MN: Health disparity data, specifically between white women and Black women in the postpartum period is particularly bleak around postpartum depression identification, connection to care, breastfeeding continuation rates, postpartum mortality rates â which is probably the most significant â rapid repeat unintended pregnancy, and a variety of other outcomes.
There are many things that our healthcare system should be doing to address racial disparities in the postpartum period, and our mobile programing isnât enough. But I do hope that by eliminating hurdles, such as transportation and childcare, prioritizing continuity in place of fragmented care, and providing care outside of the âivory towerâ in the community, literally, at the curb, we are moving the needle in the right direction.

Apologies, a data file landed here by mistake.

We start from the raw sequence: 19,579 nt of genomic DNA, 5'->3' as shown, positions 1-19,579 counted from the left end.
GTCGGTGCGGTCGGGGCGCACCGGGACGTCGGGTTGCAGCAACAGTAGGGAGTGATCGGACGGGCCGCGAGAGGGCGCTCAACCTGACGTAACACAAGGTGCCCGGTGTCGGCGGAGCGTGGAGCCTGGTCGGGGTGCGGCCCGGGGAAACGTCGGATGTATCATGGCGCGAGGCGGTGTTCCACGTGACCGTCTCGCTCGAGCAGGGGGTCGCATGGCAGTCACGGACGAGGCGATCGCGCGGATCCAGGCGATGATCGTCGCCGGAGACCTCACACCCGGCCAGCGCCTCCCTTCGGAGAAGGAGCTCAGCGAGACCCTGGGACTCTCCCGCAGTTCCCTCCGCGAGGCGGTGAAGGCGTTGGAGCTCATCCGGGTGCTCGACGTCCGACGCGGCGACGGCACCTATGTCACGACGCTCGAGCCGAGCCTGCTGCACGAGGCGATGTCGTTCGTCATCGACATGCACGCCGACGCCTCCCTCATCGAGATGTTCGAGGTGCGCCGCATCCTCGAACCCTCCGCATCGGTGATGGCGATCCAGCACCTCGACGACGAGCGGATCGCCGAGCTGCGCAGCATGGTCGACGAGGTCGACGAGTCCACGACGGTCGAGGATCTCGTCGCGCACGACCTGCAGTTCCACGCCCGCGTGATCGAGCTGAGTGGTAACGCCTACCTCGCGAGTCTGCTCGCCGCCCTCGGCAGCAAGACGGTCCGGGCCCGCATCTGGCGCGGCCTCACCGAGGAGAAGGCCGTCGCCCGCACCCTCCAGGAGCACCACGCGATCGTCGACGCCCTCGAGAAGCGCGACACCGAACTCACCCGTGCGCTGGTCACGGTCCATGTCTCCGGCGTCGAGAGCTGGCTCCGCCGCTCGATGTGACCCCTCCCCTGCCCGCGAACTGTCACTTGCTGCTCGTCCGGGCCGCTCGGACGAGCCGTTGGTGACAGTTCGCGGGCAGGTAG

The healthcare gaps that exist in the first six weeks of life really potentiate cycles of generational inequity; this program has the potential to disrupt that cycle.
HC: You mentioned breastfeeding continuation rates. Does the mobile service provide lactation support?
MN: Yes, a lactation consultant is part of each appointment. Currently, lactation support is scarce in our pediatric practice. Most existing community programs are fee-for-service, making them unavailable to most of our patients. The idea that, through the Curbside Care program, patients are getting lactation support in the community, at their doorstep, is incredible.
HC: Postpartum depression affects 1 in 7 women. How does this care model take into account mental health?